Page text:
Supplemental material

    Supplemental material

    Figure 1

    Interpretation of the neuronal autoantibody panel. *Anti-Hu (ANNA-1), anti-Ri (ANNA-2), ANNA-3, anti-SOX1 (AGNA), anti-amphiphysin, anti-CRMP-5 (anti-CV2), anti-Yo (PCA-1), PCA-2, high-titre anti-GAD65. **Anti-NMDA-R, anti-LGI1, anti-CASPR2, anti-AMPA-R, anti-GABA-A/B, PCA-Tr, anti-DPPX, anti-mGluR1, anti-mGluR2, anti-mGluR5, anti-IgLON5, anti-AQP4, anti-MOG. ***Non-LGI1 non-CASPR2 anti-VGKC, anti-P/Q VGCC, anti-N VGCC, Ach-b, Ach-M, Ach-G, Striational. Low-titre anti-GAD65 is an antibody against cytoplasmic antigen but is of questionable clinical significance. Adapted with permission from George et al.40

    Determining the need for long-term immunosuppression

    As mentioned previously, it is important to initiate bridging immunosuppression after acute therapy in the hospital followed by a gradual taper. The more difficult task is selecting patients for long-term immunosuppression. The recurrence rate is highest in conditions associated with clinically relevant neuronal surface antibodies and much lower in conditions associated with antibodies against intracellular antigens, which tend to follow a relentless progressive course rather than a relapsing one but may remit after cancer treatment in some patients.25 27 Determining what constitutes a recurrence is itself a difficult task. Fluctuation of cognition, breakthrough seizures and other transient worsening of residual symptoms after the initial attack are common and do not necessarily represent a recurrence of the autoimmune inflammation. In some AE types, relapses tend to be phenotypically identical to the initial attack as in LGI1-antbiody encephalitis36 or similar but milder in severity as in NMDAR-antibody encephalitis.36 In other AE subtypes, relapses can present differently from the initial attack, as is the case of CASPR2-antibody encephalitis.37 In all cases, getting supportive objective information from MRI, EEG and/or CSF can help confirm a true relapse. Recurrence rates in AE associated with neuronal surface antibodies range from 10% to 35% based on retrospective observational studies but these rates are confounded by short follow-up periods in most of the reported case series and review articles.13 22 24 38 On the other hand, suspecting AE and testing the antibody panel may sometimes happen only after a relapse of encephalopathy so the true rates of monophasic disease may also be underestimated.38 The recurrence rate is unknown in seronegative AE.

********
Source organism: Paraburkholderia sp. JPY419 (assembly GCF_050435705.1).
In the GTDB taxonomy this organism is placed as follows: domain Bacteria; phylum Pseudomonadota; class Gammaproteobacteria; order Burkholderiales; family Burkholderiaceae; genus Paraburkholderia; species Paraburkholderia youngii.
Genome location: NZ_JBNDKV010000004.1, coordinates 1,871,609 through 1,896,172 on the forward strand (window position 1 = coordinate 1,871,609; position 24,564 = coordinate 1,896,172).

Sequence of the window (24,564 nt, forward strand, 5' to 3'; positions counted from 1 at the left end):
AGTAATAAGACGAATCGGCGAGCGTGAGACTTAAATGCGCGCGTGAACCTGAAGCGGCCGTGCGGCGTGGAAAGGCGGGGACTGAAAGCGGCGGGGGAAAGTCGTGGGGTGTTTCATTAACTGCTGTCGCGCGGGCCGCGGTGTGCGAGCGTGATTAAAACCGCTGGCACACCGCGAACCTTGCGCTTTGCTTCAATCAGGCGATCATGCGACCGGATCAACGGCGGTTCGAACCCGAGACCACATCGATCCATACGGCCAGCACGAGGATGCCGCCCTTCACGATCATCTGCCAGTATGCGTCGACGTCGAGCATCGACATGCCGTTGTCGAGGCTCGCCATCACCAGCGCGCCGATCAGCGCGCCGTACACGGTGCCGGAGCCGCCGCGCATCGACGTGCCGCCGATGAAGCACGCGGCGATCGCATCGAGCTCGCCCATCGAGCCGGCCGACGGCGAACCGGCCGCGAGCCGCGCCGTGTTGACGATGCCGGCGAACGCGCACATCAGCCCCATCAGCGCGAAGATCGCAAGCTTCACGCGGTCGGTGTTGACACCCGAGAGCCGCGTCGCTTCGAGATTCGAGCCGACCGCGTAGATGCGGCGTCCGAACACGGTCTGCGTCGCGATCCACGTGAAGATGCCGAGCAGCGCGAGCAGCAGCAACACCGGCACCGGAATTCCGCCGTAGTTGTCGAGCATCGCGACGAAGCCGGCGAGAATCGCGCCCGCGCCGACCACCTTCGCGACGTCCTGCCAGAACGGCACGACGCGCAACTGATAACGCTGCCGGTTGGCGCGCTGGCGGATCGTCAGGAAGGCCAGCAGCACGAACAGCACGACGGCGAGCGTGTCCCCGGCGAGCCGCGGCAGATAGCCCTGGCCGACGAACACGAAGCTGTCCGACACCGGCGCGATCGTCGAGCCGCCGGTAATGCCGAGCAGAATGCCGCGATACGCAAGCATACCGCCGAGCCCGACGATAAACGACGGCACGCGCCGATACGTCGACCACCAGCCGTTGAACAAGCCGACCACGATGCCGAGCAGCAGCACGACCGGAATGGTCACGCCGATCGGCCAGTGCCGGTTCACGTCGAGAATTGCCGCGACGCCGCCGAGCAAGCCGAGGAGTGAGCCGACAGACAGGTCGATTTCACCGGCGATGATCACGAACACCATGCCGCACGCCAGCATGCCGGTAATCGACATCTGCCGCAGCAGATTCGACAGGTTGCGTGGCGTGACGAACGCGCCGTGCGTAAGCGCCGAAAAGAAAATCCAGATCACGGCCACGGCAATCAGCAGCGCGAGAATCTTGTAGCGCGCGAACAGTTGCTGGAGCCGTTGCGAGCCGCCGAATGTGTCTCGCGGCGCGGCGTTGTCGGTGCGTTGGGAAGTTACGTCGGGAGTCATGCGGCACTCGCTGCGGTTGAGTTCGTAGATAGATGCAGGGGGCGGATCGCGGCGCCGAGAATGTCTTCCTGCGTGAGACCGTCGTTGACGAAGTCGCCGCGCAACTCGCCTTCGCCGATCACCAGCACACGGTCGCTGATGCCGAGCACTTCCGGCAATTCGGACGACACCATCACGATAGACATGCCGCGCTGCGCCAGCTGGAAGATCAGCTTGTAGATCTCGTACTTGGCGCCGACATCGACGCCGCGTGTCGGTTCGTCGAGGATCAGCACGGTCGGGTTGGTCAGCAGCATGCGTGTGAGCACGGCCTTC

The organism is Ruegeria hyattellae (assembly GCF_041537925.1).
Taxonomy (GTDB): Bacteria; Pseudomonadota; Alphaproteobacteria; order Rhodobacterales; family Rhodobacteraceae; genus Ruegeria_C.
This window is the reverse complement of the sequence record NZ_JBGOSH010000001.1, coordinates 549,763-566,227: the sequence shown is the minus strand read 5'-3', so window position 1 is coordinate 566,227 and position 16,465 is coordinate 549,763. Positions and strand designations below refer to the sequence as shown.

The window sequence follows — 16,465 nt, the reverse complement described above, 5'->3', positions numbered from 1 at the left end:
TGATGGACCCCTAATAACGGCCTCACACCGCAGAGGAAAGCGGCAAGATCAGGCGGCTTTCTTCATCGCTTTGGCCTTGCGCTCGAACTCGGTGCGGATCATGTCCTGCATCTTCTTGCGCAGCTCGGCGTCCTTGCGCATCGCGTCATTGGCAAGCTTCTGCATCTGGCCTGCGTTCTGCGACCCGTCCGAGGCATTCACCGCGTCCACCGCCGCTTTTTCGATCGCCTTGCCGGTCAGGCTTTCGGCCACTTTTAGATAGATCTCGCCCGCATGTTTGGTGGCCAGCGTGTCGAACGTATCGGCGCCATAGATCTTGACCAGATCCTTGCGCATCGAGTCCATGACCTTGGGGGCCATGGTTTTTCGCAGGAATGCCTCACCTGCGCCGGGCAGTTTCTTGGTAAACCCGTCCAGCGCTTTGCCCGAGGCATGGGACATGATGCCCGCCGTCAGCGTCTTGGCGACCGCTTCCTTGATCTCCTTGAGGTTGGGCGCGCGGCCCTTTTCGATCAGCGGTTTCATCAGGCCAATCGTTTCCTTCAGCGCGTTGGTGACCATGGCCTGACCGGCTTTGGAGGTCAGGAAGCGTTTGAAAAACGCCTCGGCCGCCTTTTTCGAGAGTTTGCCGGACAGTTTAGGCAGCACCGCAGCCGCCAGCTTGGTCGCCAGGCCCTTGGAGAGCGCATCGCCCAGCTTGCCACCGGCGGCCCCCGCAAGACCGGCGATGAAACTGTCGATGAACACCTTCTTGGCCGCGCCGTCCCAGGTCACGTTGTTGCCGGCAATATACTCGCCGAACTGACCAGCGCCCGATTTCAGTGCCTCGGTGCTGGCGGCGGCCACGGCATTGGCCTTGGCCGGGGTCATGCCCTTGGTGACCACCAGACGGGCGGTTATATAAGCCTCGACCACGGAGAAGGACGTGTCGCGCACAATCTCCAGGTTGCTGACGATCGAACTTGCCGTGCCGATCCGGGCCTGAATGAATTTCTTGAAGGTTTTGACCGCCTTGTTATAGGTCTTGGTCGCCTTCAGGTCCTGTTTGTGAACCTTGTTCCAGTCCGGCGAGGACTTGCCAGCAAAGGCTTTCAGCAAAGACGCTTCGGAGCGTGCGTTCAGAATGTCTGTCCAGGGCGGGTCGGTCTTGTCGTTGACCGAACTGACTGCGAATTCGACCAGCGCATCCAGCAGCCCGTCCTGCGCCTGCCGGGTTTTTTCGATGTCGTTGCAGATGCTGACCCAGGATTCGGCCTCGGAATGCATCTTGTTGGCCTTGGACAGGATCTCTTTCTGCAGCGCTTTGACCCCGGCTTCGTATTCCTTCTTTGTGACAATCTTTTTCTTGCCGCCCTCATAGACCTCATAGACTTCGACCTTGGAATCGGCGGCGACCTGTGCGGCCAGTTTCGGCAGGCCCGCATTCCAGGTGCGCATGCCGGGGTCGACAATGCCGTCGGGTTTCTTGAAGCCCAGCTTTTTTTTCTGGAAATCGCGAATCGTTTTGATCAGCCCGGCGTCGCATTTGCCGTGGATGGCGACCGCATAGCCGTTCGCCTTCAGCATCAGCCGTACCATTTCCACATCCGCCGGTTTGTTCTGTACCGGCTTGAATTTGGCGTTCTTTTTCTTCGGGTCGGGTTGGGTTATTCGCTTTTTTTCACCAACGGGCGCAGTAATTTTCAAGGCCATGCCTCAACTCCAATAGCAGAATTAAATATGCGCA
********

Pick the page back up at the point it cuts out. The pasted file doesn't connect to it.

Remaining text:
With this uncertainty and the low recurrence rates in seropositive cases, it is difficult to justify prolonged immunosuppression though in some cases a few to several years of maintenance immunosuppression may be indicated. Decisions regarding long-term immunosuppression should take in consideration published relapse rates for each specific clinical syndrome as well as severity of the initial attack and individual risks related to immunosuppression. Relapse rates and the value of long-term immunosuppression are among the key areas in need for further future research. In the meantime, any decision regarding maintenance immunosuppression in patients with AE should carefully weigh the risks versus potential benefits and incorporate evolving data about relapse risk for each specific clinical syndrome. Patients who experience a definite clinical relapse based on high clinical suspicion and supported by objective evidence of ancillary tests (eg, MRI or EEG) should start long-term immunosuppression after relapse treatment.23 Although azathioprine and mycophenolate mofetil (MMF) have been used in this setting, the use of rituximab may have the added benefit of a potentially faster onset of action (second-line acute therapy) and less carcinogenic potential with prolonged use compared with other agents.23 24 Rituximab can be used as both a second-line agent for acute immunosuppression and as a long-term immunosuppressant for recurrent cases. Rituximab, however, does not deplete the antibody-secreting cells which are typically CD20-negative. In these conditions, rituximab may work by deleting the antigen-specific memory B-cell populations and hence preventing the formation of new plasmablasts which secrete the pathogenic antibodies.17 The use of other B-cell therapies (eg, humanised anti-CD20 and anti-CD19 monoclonal antibodies) may be worth exploring in future research. Overlapping with oral corticosteroids is needed for 3–6 months when using azathioprine or MMF due to their delayed onset of action.